Global distribution database
We prepared database for collecting data about euglenoids distribution tohether with habitat data (e.g. water chemistry). The main data source are published floristic works, but in the future it will also be possible to enter findings by external users.
Now the original version of the database is being transferred to a new, more modern platform UniCatDB │ Universal Catalog Database for biological findings.
During this year you will be able to see the Beta-version here.
There are several algal groups, e.g. diatoms, silica-scaled chrysophytes and desmids – with well-studied biogeography, e.g. comprehensive studies of (e.g. Kristiansen, 1996, Foissner & Hawksworth, 2009, Fontaneto, 2011). Concerning other algal groups, there are still present some gaps and their biogeography is still a challenging task. Similarly, this is the case of euglenoids too. The first attempt to affect biogeography of euglenoids was made by Hisoriev (2001) who tried to make a comparison of local floras and made some conclusion, including the presentation of the number of endemic species (see Figure 1), and, in addition, all phytogeographical regions show quite a high number of endemic species (in the sense that they are not listed in another way than the one from compared floras). Hisoriev’s results point out the one of biogeographical problems – endemism of the microscopic organisms. Data based on literature and the exhibited high portion of endemic species should be interpreted in the other way.
Are some species of euglenoids ubiquitous or there are some endemic species?
How euglenoids are spread and what is the main vector?
Figure 1. Phytogeographical regions with numbers of euglenoids recorded from it. Circular charts show the proportion of endemic species (black part) from the total number of species in the region (according to Hisoriev, 2001).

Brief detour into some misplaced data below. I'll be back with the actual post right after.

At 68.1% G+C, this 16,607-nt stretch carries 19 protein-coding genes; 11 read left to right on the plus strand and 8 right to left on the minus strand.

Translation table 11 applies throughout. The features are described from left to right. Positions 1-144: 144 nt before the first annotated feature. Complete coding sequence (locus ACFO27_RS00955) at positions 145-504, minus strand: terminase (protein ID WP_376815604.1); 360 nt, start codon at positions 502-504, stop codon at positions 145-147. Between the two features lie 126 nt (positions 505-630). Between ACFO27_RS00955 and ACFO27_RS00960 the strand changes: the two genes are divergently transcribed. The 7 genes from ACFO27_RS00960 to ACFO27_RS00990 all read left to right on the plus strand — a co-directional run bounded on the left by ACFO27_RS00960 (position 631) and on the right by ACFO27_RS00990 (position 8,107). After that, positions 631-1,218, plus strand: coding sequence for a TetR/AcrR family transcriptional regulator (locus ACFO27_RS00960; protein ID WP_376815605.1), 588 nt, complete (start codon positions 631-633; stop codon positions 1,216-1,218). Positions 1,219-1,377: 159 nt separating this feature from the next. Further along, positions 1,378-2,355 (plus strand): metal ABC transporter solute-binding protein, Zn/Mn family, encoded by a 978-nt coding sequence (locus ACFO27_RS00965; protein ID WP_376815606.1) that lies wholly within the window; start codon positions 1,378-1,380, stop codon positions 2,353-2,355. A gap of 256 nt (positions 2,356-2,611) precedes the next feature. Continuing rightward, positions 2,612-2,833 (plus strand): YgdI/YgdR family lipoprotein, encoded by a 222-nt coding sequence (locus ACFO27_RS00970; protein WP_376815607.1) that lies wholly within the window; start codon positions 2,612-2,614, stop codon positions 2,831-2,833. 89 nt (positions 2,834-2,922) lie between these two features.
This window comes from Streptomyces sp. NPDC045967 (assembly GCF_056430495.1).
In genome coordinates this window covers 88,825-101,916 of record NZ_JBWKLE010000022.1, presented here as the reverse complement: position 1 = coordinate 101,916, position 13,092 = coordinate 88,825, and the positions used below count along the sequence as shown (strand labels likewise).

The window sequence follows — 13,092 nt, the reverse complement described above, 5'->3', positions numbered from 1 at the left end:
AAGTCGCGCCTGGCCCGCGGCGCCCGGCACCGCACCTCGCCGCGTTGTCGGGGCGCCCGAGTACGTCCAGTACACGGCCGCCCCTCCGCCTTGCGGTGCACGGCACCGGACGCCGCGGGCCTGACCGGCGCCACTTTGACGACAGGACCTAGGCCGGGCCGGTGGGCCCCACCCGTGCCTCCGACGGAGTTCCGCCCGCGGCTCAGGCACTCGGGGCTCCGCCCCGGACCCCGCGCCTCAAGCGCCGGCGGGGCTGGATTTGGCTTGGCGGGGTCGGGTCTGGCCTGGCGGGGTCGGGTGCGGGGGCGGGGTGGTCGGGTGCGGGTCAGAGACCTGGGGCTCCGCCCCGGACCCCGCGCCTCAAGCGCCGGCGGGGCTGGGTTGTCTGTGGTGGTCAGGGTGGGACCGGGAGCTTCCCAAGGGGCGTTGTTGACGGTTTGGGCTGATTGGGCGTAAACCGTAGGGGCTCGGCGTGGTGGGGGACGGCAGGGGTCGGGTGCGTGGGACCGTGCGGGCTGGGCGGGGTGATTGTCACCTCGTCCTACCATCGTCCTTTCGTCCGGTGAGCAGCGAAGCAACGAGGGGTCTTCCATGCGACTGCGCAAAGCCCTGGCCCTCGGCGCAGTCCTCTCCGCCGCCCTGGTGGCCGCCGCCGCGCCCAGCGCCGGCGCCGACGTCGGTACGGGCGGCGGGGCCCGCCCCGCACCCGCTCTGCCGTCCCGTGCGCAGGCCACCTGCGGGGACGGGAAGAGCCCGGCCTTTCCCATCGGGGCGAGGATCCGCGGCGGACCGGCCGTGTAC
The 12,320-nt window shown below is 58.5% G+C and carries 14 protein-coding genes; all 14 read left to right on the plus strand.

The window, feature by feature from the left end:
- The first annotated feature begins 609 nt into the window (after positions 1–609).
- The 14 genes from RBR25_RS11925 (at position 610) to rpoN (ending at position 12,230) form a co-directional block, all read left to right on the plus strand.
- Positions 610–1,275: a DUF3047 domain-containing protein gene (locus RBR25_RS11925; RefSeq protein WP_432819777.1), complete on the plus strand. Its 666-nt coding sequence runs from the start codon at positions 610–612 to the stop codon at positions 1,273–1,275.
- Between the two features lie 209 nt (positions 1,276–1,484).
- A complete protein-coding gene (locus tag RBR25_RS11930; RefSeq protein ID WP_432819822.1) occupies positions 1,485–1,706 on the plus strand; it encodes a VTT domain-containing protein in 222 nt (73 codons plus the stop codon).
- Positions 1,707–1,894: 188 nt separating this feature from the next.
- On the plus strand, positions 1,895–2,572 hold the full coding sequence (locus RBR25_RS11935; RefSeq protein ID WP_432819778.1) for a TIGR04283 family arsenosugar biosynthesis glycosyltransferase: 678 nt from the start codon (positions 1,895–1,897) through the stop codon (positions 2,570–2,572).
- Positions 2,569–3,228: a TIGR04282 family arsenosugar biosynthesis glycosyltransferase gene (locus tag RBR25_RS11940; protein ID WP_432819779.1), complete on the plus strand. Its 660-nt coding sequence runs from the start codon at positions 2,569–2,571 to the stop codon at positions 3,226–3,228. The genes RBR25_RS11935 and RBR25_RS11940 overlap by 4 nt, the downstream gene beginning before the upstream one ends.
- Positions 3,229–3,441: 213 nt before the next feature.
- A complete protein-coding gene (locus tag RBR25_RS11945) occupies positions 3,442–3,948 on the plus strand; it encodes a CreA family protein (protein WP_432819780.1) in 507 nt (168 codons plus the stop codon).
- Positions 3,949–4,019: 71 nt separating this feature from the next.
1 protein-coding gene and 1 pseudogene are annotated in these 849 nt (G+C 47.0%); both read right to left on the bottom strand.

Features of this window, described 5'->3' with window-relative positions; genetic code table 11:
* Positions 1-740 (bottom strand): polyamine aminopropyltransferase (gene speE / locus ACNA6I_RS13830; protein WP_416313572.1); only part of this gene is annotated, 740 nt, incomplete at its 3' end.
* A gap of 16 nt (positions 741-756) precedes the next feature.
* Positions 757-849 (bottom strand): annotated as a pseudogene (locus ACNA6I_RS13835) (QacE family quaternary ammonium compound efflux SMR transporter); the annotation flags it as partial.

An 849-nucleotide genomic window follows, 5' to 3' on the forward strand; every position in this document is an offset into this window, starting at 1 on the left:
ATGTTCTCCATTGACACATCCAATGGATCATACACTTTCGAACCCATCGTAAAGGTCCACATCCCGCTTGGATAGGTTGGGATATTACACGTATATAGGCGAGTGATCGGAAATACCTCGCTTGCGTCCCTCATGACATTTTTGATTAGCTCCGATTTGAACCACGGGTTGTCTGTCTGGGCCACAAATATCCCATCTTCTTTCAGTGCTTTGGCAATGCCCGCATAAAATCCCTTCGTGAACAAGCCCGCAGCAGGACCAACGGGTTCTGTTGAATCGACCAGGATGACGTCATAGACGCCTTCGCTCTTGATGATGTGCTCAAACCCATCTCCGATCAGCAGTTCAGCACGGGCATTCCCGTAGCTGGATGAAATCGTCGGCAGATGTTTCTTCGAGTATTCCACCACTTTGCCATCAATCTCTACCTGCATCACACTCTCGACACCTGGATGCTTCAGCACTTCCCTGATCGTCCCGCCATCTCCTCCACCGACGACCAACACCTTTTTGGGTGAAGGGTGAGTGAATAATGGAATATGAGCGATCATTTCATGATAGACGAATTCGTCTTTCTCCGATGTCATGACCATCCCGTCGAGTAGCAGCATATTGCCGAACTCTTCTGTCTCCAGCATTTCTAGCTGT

Are all the listed species endemic?
Could some species just be rare or overlooked?
The detailed discussion on biogeography of the euglenoids took place in the work based on finding a species of Trachelomonas saccasii, described from Africa, in the European mesotrophic pond (Juráň & Couté, 2018) – finding of this species highlights current knowledge gaps regarding the biogeography and worldwide distribution of euglenoids. Authors propose several euglenoid species with well-defined morphology and with a limited geographical distribution (Colacium epiphyticum, C. minimum, Lepocinclis crassicollis, Phacus plicatus, Trachelomonas argentinensis, T. hemispherica and T. magdaleniana) as potential flagship species for the better understanding of the euglenoids biogeography.
► Figure 2. Potential euglenophyte flagship species. A - Colacium epiphyticum, B - Trachelomonas hemisphaerica, C - Colacium minimum, D - Trachelomonas argentinensis, E - Trachelomonas magdaleniana, F - Phacus plicatus, G - Lepocinclis crassicollis. Size ratio is not retained. (Bohunická orig., from Juráň & Couté, 2018)
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Finlay, B. J., Corliss, J. O., Esteban, G. & Fenchel, T. 1996. Biodiversity at the Microbial Level: The Number of Free-Living Ciliates in the Biosphere. The Quarterly Review of Biology 71:221–237.
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Hisoriev, H. 2001. Euglenophyta of continental water bodies of the globe. International Journal of Algae 3:1–13.
Juráň, J., & Couté, A. 2018. African Trachelomonas saccasii found in a European mesotrophic pond (Czech Republic). Implication for euglenoid biogeography and recommendations for euglenoid flagship species. Phytotaxa 334:201–214.
Kristiansen, J. 1996. Biogeography of freshwater algae. Kluwer, Dordrecht, 161 pp.
Řezáčová, M., & Neustupa, J. 2007. Distribution of the genus Mallomonas (Synurophyceae)–ubiquitous dispersal in microorganisms evaluated. Protist 158:29–37.
Tyler, P. A. 1996. Endemism in freshwater algae. In Kristiansen, J. [Ed.] Biogeography of freshwater algae. Springer, Dordrecht, pp. 127–135